As my little Kia puttered to the side of the road, I was . . . frustrated, to say the least. I generally get 25 MPG out of this sweet ride, but now it wouldn’t go another mile. The fuel gauge revealed that, yes, even a Kia can run out of gas.
My car wouldn’t go anywhere without gas, so I made the half-mile trek to the nearest convenience store. I was hoping to sneak in and sneak out of the store without drawing a lot of attention to myself, but I couldn’t find a gas can. I quietly got the attention of the lady behind the counter and asked if they had any gas cans. Rather loudly, she assured me, “Yeah! We’ve got lots of tanks in the back!”
Everyone stared. They knew that I didn’t need it for my lawnmower. I was the joker holding up traffic.
The gas can was twenty-bucks.
Out at the fuel pump, things went from bad to worse. Gasoline went everywhere as I tried to fill up my miniature gas can. By the time I actually got fuel into the thing, I smelled like I had bathed in gasoline, anointed with the perfume of petroleum.
I hiked the half-mile back to the car carrying my mini gas can. People continued to stare. Some honked. Some waved at me with one finger. I felt like a celebrity on my way to rehab.
And wouldn’t you know it, when I got back to my car a police officer pulled up right behind me and turned on his lights. He, of course, was just doing his job making sure that no one smashed into the back of my Kia while I filled it up with gas. I smiled and gave him a big “thumbs up.” He smiled back. The joke was on me.
In that moment, strangely enough, Jesus began to talk to me.
“This is a lot like people’s spiritual life, isn’t it, Seth? People neglect their relationship with Me and experience spiritual burnout.”
“Hey, that’s good. That would make a great illustration for my lesson Wednesday,” I said rather proudly of my new found insight.
“This is a lot like your spiritual life, isn’t it, Seth?”
“Uh . . . I . . . uh,” I stammered.
Jesus revealed that, yes, even a youth pastor can run out of gas.
He continued speaking the truth in love, pointing out the comparisons between this incident and my spiritual life. If you have the time, I’d like to share a few of the comparisons with you.
Take, for instance, the reliable fuel-efficient Kia. I never thought it would run out of gas, but it did. It’s basic, I know, but no matter how reliable the car is, it will run out of gas if it goes long enough without someone filling it up. Is it possible for faithful spiritual leaders to run themselves ragged until they are empty and have no more to give? I think so, or rather, I know so. As a leader, I must remember to set time aside to seek God and to allow Jesus to minister to me.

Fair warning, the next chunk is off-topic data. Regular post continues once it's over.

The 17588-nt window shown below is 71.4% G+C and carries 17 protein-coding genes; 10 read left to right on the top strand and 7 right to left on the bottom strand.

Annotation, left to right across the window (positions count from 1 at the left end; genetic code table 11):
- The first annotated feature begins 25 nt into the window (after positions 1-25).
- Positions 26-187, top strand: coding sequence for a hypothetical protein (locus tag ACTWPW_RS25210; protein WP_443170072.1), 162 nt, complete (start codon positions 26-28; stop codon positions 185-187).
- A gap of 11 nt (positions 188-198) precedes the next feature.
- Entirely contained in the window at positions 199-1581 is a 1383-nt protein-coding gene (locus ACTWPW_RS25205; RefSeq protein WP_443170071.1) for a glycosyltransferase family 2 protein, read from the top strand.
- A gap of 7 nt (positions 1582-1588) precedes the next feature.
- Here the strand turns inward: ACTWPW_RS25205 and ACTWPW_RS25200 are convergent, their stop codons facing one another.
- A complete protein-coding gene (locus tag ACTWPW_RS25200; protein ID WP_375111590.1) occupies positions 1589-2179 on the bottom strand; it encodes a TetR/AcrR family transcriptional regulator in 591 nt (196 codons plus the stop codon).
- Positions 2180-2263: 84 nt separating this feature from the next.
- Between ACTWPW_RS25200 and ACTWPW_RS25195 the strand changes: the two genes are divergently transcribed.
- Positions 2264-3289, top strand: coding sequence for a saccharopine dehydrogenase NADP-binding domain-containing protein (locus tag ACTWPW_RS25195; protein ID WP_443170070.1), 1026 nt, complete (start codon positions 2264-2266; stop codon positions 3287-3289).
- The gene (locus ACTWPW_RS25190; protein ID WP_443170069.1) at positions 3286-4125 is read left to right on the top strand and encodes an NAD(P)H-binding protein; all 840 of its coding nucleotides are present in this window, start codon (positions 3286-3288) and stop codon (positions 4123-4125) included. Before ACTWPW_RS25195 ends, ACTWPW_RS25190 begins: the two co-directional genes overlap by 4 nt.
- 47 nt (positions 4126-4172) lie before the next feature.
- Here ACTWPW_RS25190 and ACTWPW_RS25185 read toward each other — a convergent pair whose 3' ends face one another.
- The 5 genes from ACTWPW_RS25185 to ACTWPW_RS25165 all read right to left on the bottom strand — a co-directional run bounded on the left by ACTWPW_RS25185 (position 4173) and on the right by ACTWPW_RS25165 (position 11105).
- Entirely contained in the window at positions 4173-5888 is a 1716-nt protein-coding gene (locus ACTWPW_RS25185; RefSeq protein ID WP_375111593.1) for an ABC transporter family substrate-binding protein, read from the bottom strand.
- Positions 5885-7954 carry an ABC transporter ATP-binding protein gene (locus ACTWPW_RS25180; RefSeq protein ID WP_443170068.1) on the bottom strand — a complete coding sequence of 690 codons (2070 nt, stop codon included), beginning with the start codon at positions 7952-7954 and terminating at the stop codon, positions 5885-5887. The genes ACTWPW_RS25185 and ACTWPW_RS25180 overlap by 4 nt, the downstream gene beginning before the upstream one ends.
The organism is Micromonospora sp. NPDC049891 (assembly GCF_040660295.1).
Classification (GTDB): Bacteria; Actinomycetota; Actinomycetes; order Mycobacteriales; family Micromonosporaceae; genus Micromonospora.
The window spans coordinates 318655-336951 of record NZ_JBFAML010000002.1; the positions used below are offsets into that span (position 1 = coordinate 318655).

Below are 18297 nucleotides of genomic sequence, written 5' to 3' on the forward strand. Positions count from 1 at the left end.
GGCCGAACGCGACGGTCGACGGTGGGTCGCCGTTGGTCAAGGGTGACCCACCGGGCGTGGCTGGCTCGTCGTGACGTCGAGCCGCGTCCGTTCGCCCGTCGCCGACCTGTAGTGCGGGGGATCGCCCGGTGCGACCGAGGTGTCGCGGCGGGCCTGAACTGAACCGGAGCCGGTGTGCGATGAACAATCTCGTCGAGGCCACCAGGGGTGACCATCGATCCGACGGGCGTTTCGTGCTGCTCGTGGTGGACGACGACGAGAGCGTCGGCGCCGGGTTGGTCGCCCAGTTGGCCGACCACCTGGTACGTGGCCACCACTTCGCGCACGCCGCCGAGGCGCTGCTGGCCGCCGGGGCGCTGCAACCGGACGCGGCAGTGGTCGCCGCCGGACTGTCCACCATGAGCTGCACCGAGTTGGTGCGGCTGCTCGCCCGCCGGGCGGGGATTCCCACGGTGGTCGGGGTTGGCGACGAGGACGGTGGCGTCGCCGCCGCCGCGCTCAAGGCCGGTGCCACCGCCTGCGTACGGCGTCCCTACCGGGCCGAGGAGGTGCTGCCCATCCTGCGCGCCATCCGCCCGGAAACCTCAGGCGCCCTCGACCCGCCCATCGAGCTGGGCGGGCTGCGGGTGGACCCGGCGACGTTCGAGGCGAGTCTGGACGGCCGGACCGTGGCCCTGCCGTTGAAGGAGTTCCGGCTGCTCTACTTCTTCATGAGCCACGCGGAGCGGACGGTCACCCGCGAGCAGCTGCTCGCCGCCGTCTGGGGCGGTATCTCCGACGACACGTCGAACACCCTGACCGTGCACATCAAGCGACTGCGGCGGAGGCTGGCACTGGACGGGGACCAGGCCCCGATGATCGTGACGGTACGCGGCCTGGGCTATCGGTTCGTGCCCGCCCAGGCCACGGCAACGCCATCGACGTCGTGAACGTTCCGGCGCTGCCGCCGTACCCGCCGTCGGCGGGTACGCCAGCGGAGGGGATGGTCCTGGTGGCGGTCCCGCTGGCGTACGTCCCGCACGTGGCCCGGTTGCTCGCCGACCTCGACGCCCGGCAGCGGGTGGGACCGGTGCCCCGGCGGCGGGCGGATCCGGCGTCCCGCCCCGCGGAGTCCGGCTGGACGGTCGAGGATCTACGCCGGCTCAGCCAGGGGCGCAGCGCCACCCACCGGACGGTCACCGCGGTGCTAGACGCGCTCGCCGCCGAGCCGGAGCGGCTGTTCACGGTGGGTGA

Filling up with gasoline is also an easy thing to do. It’s so simple it can be easy to neglect – much like prayer. The Holy Spirit is not gasoline, obviously, but if I don’t pray, I’m useless. Oh, I might think I’m effective, but in reality I’m relying on myself and not the leading of the Spirit. If I neglect prayer for too long, I will burnout.
Once I burnout my spiritual life requires more attention than normal in order to feel refreshed. Like the long walk to the convenience store, it will take more time. Like the expensive gas can, it will cost me more. I may need to take a spiritual retreat for a few days to deal with spiritual exhaustion. Worse case, I may even need to stop ministering for a while. Regular upkeep of a spiritual life is simple, but getting back on track after a burnout requires more than a normal routine.
What’s more, spiritual burnout is embarrassing. Leaders do a lot of work, so when we are unable to continue progress we hold up traffic; and everyone stares. The emergency personnel (pastors, mentors, spiritual leaders, moms) always show up to make sure everything is okay. They have to do their job, and we love them for it; we just wish it was someone else they were helping. We don’t want to be seen as weak. Weakness is embarrassing.
But take heart: “The Spirit helps us in our weakness. . . . The Spirit himself intercedes for us with groans that words cannot express” (Romans 8:28). “[His] grace is sufficient for [us], for [His] power is made perfect in weakness. Therefore [let’s] boast all the more gladly about [our] weaknesses, so that Christ’s power may rest on [us]” (2 Corinthians 2:9).
Burnout is not the end of the world. It reveals our weakness and utter dependence on Christ. We are all fallible creatures. Just get up, fill up, get back on the road, and keep going. Remember even a Kia can run out of gas if no one takes the time to fill it up with fuel. The issue isn’t with the Kia – it’s taking the time to fill up.